8. Book cover for Wayfinding

    Wayfinding: The Science and Mystery of How Humans Navigate the World

    by M.R. O'Connor

    5 out of 5 stars

    Reviewed

    This may not be the best book I read all year, but it is the best non-fiction book I’ve read so far in 2019, and any future non-fiction book this year is going to have to work hard to unseat this one. Wayfinding: The Science and Mystery of How Humans Navigate the World snuck up on me. When I received my eARC from NetGalley and St. Martin’s Press, I was anticipating a mildly interesting book…

  9. Book cover for Inferior

    Inferior: How Science Got Women Wrong—And the New Research That's Rewriting the Story

    by Angela Saini

    3 out of 5 stars

    Reviewed

    Sometimes it seems like smug people like to point smugly to science to justify their smug opinions about their superiority. Alas, many of these people turn out to be men declaiming the natural inferiority of women. As much as some men would like you to believe it, however, “science” doesn’t prove that women are naturally inferior to men. As Angela Saini explains in her book of the same name, “science” backs up what many of…

  10. Book cover for Delusions of Gender

    Delusions of Gender

    by Cordelia Fine

    3 out of 5 stars

    Reviewed

    Pink is for girls and blue is for boys, and that’s just the way it is, right? Girls like nurturing toys and boys like toys that involve motion or action, and don’t even bother trying to change those habits—they’re ingrained at birth, yeah? Doubtless you’ve heard these and other stereotypes and claims about the biological origins of sex differences. In some cases, such as the pink/blue divide, you might already be aware of the history…

  11. Book cover for The Quantum Labyrinth

    The Quantum Labyrinth: How Richard Feynman and John Wheeler Revolutionized Time and Reality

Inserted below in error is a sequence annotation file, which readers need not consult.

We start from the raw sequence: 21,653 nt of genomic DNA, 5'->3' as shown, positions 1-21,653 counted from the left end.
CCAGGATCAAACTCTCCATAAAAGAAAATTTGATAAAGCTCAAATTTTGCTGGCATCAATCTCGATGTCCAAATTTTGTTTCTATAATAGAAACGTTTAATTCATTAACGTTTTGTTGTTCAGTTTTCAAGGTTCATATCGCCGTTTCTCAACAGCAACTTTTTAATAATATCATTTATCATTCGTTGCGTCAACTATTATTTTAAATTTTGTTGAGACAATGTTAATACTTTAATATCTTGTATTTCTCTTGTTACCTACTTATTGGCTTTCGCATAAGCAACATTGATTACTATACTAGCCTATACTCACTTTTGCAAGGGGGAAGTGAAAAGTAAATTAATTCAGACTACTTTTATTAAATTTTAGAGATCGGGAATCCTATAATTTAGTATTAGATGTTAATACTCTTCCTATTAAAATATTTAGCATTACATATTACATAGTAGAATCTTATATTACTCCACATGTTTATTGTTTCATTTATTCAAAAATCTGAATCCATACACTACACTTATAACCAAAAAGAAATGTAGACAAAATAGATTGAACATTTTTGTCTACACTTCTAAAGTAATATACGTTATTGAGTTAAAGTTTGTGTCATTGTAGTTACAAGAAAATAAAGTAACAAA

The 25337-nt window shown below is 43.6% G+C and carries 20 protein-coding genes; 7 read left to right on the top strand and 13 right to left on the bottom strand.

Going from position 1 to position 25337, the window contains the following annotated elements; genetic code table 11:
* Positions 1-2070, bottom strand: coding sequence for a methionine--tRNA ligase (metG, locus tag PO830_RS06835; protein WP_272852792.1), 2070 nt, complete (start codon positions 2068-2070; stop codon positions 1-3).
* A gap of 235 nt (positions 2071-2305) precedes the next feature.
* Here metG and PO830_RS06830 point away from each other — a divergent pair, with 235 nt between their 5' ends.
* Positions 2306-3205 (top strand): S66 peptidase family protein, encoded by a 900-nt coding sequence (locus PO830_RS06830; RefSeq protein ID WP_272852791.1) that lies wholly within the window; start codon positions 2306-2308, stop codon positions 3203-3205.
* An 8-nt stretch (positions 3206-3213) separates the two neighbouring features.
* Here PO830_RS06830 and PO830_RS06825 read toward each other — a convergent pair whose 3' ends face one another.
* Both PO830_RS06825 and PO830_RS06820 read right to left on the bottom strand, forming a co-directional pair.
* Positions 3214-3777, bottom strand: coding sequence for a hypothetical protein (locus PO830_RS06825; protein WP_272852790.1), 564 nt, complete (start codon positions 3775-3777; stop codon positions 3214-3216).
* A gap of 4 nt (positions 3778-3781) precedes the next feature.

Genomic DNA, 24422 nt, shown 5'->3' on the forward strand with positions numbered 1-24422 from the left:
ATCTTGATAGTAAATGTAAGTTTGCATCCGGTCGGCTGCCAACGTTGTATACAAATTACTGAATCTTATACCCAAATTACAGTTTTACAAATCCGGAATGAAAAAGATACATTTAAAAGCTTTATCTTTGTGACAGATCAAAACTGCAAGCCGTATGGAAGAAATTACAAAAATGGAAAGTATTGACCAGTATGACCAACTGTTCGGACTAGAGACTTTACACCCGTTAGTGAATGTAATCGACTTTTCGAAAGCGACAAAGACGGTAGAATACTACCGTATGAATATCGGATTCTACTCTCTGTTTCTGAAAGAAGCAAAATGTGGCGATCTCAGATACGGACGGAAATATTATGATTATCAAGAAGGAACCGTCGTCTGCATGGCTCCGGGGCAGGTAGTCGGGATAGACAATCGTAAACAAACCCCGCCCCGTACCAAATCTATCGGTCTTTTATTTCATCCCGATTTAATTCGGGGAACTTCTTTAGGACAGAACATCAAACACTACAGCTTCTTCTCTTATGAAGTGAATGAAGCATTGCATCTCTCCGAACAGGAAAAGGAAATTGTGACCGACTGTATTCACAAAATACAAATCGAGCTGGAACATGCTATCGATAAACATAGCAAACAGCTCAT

by Paul Halpern

    2 out of 5 stars

    Reviewed

    The Quantum Labyrinth: How Richard Feynman and John Wheeler Revolutionized Time and Reality is a history book masquerading as a physics book, and I like that. I’m just as interested in the history of science as I am in science itself. As the title implies, Paul Halpern focuses on the lives of Feynman and Wheeler, protégés who individually and collectively had their fingers on the pulse of physics for much of the twentieth century. Halpern…

  12. Book cover for The Universe in the Rearview Mirror

    The Universe in the Rearview Mirror: How Hidden Symmetries Shape Reality

    by Dave Goldberg

    3 out of 5 stars

    Reviewed

    After finishing Lost in Math, I decided it was time to dive into a pop physics book I’ve had sitting on my shelf for a while now. It’s pure coincidence that The Universe in the Rearview Mirror also happens to be about the predominance of symmetry in theoretical physics. In Dave Goldberg’s case, however, he isn’t arguing about the philosophy behind this approach. He’s totally on board, and he’s here to explain to laypeople…

  13. Book cover for Lost in Math

    Lost in Math: How Beauty Leads Physics Astray

    by Sabine Hossenfelder

    3 out of 5 stars

    Reviewed

    Is truth beauty and beauty, truth? It can be hard to tell.

    In Lost in Math: How Beauty Leads Physics Astray, Sabine Hossenfelder argues that these two concepts are not equivalent. As the subtitle implies, Hossenfelder feels that theoretical physicists are too obsessed with creating “beautiful” theories, in the sense that the mathematics that underpins the theories (because these days, theories are basically math, even though, as Hossenfelder stresses, physics isn’t math) must be…

  14. Book cover for Atom Land

    Atom Land: A Guided Tour Through the Strange and Impossibly Small World of Particle Physics

    by Jon Butterworth

    2 out of 5 stars

    Reviewed

    Kara is still split on this one, folks. Atom Land: A Guided Tour Through the Strange (And Impossibly Small) World of Particle Physics tries to teach us about … well, particle physics. Specifically, Jon Butterworth takes us on a tour of the different particles in the Standard Model of physics, explains the three fundamental forces that interact with them, and then expands our horizons by briefly touching on the frontiers of physics research. The subject…